Translation adder Symfony2

This custom controller could save translation files, or call an external API, it does not matter. You can check the code on this gist, with the “writing part” being your own responsibility for now.

Our testing and staging instance are running with the dev environment, so when testing a feature, it’s easy for everyone (developers, product owner, QA peoples) to see the red flag and click a button to add the missing keys in the system.

In our case, we send the translations keys to an online translation service called Loco via their API. The translators can see there is new un-translated keys, and that’s totally asynchronous, it does not involve any developers for them to work and update translations.

We also have a command to fetch the translations from Loco and install them in the Symfony instance. So every-time we deploy something, new translations are downloaded (of course, we can also update the translation whenever we want, without doing a new release). Again, no developer needed for this. This is the end of tickets about wording and small typo wasting the team time.

Loco translation manager

It’s been a month that we are already working with this system and it works like a charm.

We ship new features without having to worry about the translations, all we have to do is write the appropriate keys, use transchoice when appropriate, inject the placeholders: a developer’s job. While testing, we can send the missing keys to our translation platform but we don’t have to.

Then the product owner can test the feature. He may discover un-translated keys and can save them himself.

Then the translation team can contribute the new translations, whenever they want.

And finally, we can deploy to production, the translations are downloaded and everyone is happy ☺!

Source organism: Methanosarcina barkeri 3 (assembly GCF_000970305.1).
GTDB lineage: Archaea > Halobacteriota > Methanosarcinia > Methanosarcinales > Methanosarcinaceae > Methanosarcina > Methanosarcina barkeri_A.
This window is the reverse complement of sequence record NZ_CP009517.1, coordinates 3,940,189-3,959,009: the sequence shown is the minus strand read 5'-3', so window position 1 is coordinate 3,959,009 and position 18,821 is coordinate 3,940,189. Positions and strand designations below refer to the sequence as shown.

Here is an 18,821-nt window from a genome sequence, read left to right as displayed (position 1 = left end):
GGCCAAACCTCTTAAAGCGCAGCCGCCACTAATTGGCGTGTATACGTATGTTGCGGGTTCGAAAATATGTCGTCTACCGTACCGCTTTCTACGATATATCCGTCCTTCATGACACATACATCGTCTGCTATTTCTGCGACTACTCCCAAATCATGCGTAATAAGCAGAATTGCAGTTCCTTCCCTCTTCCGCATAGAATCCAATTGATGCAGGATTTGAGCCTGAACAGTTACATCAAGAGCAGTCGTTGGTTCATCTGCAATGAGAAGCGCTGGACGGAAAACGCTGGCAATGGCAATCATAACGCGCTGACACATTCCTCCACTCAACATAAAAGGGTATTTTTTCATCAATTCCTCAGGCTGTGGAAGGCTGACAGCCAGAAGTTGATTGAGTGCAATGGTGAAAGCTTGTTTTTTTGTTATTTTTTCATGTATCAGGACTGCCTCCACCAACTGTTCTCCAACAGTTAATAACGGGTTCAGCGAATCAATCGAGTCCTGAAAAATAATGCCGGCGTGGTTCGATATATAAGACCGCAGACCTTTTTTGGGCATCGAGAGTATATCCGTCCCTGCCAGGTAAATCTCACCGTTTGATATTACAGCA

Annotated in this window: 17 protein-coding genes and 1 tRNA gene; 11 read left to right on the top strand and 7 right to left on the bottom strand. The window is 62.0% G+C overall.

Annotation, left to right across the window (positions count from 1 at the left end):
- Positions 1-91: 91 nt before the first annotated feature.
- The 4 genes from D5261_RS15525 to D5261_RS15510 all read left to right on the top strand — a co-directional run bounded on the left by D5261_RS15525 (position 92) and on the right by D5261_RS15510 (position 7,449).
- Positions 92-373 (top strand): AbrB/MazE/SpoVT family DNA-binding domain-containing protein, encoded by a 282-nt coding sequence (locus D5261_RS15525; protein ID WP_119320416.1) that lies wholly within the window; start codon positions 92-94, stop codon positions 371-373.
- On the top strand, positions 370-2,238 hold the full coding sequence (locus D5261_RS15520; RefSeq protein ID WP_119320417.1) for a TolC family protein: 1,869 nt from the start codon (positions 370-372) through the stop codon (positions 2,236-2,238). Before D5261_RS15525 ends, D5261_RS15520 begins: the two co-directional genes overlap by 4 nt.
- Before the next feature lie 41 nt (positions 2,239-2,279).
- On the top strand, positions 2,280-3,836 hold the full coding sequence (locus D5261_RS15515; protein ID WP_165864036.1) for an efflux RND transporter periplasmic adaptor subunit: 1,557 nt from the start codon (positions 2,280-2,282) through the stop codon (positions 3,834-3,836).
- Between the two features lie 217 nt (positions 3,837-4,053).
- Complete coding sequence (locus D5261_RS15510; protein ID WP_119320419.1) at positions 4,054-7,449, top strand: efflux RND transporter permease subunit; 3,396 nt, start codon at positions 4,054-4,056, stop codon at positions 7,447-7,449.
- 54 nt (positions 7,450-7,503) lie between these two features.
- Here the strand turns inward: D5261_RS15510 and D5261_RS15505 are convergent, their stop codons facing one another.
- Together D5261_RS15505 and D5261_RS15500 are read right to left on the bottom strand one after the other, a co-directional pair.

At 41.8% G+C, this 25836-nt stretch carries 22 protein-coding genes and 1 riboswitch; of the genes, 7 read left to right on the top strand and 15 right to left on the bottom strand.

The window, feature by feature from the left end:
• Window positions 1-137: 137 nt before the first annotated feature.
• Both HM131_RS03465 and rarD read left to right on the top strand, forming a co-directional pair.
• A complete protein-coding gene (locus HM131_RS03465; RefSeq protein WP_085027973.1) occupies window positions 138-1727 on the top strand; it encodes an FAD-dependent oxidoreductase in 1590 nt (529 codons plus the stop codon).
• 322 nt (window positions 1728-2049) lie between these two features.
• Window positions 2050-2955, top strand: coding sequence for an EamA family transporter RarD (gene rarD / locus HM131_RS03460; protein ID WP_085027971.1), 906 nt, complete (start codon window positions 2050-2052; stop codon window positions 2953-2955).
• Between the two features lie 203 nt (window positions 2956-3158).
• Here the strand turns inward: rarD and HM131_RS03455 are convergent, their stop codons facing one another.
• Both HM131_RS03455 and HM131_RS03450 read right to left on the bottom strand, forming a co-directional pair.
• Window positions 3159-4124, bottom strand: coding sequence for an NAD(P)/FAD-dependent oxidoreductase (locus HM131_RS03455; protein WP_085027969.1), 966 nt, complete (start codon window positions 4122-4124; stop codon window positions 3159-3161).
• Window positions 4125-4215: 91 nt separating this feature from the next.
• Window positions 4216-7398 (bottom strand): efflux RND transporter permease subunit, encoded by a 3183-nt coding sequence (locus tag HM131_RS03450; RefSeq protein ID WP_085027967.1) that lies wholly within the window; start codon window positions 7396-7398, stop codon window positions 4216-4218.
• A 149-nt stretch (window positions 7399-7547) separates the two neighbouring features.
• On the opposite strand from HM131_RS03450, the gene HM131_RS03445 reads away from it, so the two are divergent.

My recommendations

I’m pleased about my translations workflow today because of those practices, so here is a list:

  • always use abstract keys:
    • developers will not have to write text anymore (no more lipsum, no more typo…);
    • the key will (must) never change over time;
    • the key give translator a context.
  • enforce a key writing standard: do not let developers go crazy with the key names, try to follow the same pattern everywhere, like for example;
  • do not commit the translation file. This one is not going to be enjoyed by everyone but I think that updating some text in production should not require to tag a new release. And who never had a translation file conflict with git?
  • use an external translation service. Don’t talk to me about poedit again, online services are way better, they offer real tools for translators and some of them are free. They all have their pros and cons. I’m using Loco at the moment, but you should also have a look at:
  • disable translator in the test environment: I don’t want my functional tests to broke if a translation is changed. So I have this in my config_test.yml file:

            enabled: false

    It’s much more clean to me to have asserts on the keys in my tests than the translated strings… Another good idea could be to have some dedicated translation file only for the test environment, because we may want to actually test translation results.

What to do next?

The end of translation pain was just in front of me, this new TranslationDataCollector opened the door to a lot of cool stuffs. It could be used for a lot of things, like integration tests (do not deploy if there is missing translations) for example.

There still are functional issues, like the fact that you can’t have two different validation messages for the same Assert (one for the backend, one for the frontend), or the fact that translation catalog names are often hard-coded and forced on you (to fully translate a login page, you may have to dive into 3 different catalogs…).

I may propose this as a Symfony feature – or at least a bundle – in a near future, but I’m looking for feedback and comments. What tools do you use? How to do manage translations? What do you think about this workflow? Let’s talk.